This paper will discuss how this activity was developed over the previous year (drawing inspiration from the National Space Centre’s educational programmes7, and further afield) with specific reference to teaching methods, curriculum suitability, equipment selection (in conjunction with the SDDC's commercial contracts that ties us to using Samsung manufactured and branded equipment), archaeological practice and the legal aspects of the Treasure Act (1996). It will show how some intrinsically complex situations are broken down for the younger audience, how some practical choices had to made to enable the activity to be executed. It will also discuss whether this initiative could be seen as a success, whether it could be replicated in other museums or archaeological facilities, whether it could be delivered to different audiences (for example with community archaeology groups or university students) and approximately how much staff time and budget was expended on development (some costs cannot be calculated as services are provided as ‘in-kind’).
This paper will also discuss how this type of session is evaluated and subsequently improved via feedback from participants (children and teachers) and observation from British Museum staff and Portable Antiquities Scheme employees. It will also show how this improvement process impacts on both staff and delivery time in a hectic term time schedule (planned months in advance.) This type of activity is a new venture for the British Museum, at the time of writing this abstract, it is not known how successful this session will have been; presenting the results will be a challenge to the authors and the proposed content will be subject to change.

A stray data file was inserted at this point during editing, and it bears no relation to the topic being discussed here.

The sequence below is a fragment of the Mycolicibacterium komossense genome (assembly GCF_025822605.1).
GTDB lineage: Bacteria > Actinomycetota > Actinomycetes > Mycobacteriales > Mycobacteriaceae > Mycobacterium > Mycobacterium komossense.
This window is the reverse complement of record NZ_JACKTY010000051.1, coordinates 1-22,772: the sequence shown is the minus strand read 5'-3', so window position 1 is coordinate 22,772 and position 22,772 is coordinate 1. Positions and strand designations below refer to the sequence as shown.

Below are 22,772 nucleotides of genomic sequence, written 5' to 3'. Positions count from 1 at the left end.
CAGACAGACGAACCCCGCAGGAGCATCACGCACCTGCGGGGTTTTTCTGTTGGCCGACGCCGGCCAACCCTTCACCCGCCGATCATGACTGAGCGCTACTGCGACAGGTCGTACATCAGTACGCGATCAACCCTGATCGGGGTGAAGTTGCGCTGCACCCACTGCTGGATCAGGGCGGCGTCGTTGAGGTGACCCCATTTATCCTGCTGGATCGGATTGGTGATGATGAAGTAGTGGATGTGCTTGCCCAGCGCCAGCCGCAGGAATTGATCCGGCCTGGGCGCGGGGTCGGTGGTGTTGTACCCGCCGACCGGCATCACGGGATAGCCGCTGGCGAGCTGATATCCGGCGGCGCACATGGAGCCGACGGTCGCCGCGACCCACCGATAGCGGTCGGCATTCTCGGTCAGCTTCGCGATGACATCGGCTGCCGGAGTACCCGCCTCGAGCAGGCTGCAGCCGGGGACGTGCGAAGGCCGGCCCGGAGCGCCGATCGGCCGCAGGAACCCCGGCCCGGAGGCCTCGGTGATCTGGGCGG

Bland, R., Booth, A. & Moorhead T.S.N.M. (2010) “The Frome Hoard” London: British Museum Press
Department for Culture, Media & Sport (DCMS), (1996) “The Treasure Act 1996 Code of Practice (2nd Revision) England and Wales” London: HMSO
Department for Culture, Media & Sport (DCMS), (2013) “Reported Treasure Finds 2011 & 2012 Statistical Release” London: HMSO
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Hosted at École Polytechnique Fédérale de Lausanne (EPFL), Université de Lausanne
July 7, 2014 - July 12, 2014
377 works by 898 authors indexed
XML available from https://github.com/elliewix/DHAnalysis (needs to replace plaintext)
Conference website: https://web.archive.org/web/20161227182033/https://dh2014.org/program/
Attendance: 750 delegates according to Nyhan 2016
Series: ADHO (9)